|scienceclub||Date: Monday, 01-Dec-2014, 9:19 AM | Message # 1|
We live in the extended atmosphere of an active star. While sunlight enables and sustains life, the Sun's variability produces streams of high energy particles and radiation that can harm life or alter its evolution.
Under the protective shield of a magnetic field and atmosphere, the Earth is an island in the Universe where life has developed and flourished. The origins and fate of life on Earth are intimately connected to the way the Earth responds to the Sun's variations.
Understanding the Sun, Heliosphere, and Planetary Environments as a single connected system is the goal of the Science Mission Directorate's Heliophysics Research Program. In addition to solar processes, our domain of study includes the interaction of solar plasma and radiation with Earth, the other planets, and the Galaxy. By analyzing the connections between the Sun, solar wind, planetary space environments, and our place in the Galaxy, we are uncovering the fundamental physical processes that occur throughout the Universe. Understanding the connections between the Sun and its planets will allow us to predict the impacts of solar variability on humans, technological systems, and even the presence of life itself.
We have already discovered ways to peer into the internal workings of the Sun and understand how the Earth's magnetosphere responds to solar activity. Our challenge now is to explore the full system of complex interactions that characterize the relationship of the Sun with the solar system. Understanding these connections is especially critical as we contemplate our destiny in the third millennium. Heliophysics is needed to facilitate the accelerated expansion of human experience beyond the confines of our Earthly home. Recent advances in technology allow us, for the first time, to realistically contemplate voyages beyond the solar system.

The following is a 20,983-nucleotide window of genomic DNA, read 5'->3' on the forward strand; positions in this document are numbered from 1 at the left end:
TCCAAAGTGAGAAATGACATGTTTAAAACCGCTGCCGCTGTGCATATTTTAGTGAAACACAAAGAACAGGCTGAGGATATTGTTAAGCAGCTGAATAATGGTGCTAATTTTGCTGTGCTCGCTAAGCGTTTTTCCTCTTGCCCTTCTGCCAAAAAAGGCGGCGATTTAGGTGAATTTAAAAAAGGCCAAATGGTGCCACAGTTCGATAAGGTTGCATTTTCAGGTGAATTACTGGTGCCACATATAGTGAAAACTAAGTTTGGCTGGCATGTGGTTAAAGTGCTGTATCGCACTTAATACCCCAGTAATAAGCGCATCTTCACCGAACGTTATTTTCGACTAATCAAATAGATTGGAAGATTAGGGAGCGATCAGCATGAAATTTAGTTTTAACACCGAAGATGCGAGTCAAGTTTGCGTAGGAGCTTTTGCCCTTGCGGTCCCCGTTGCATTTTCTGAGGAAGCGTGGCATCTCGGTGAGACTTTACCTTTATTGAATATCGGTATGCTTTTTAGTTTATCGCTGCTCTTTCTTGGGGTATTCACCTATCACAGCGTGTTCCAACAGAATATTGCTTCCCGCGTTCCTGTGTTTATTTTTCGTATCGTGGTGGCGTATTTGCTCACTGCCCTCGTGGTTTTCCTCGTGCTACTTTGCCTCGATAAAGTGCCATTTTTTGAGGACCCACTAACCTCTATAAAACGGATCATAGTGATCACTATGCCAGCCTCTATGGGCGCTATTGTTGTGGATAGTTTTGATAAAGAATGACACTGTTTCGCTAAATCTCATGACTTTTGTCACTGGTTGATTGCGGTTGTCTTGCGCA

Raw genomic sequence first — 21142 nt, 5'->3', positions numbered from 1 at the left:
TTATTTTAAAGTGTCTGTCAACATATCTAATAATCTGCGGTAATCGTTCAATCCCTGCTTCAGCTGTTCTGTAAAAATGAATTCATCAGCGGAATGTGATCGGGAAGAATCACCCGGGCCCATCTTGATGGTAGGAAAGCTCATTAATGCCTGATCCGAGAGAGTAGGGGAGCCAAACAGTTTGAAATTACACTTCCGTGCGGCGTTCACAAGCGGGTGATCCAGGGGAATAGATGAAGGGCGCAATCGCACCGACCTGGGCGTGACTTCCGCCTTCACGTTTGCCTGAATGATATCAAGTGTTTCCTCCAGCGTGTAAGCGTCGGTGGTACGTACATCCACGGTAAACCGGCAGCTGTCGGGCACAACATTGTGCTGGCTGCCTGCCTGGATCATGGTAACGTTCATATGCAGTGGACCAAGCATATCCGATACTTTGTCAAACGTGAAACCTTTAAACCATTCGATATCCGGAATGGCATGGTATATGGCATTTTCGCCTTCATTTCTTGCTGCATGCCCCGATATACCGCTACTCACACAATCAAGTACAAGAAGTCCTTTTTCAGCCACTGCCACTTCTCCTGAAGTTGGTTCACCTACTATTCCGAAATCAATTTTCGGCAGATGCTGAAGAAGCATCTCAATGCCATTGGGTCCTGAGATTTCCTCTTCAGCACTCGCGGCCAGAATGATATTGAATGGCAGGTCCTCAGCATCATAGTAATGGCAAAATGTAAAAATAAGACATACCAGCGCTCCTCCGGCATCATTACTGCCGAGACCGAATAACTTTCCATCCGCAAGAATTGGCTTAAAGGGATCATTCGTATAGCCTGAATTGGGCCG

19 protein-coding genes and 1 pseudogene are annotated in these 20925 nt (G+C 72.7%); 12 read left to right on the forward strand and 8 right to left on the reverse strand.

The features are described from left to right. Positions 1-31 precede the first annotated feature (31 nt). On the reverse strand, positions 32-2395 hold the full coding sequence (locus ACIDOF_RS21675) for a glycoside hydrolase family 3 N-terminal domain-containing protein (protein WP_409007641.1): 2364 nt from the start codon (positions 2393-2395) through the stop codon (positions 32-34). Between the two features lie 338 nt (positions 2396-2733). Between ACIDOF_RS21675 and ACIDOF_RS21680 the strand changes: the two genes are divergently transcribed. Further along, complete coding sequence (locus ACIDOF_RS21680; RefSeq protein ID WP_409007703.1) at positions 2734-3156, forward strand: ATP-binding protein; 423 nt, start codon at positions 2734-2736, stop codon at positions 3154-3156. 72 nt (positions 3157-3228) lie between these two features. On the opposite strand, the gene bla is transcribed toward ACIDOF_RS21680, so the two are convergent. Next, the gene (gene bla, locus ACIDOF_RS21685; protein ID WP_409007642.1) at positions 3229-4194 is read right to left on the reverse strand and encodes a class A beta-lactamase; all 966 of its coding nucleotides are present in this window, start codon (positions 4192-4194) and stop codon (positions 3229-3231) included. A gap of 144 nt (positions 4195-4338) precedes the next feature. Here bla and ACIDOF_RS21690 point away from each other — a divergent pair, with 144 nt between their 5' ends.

There are three primary objectives that define the multi-decadal studies needed:
- To understand the changing flow of energy and matter throughout the Sun, Heliosphere, and Planetary Environments.
- To explore the fundamental physical processes of space plasma systems.
- To define the origins and societal impacts of variability in the Earth-Sun System.
A combination of interrelated elements is used to achieve these objectives. They include complementary missions of various sizes; timely development of enabling and enhancing technologies; and acquisition of knowledge through research, analysis, theory, and modeling.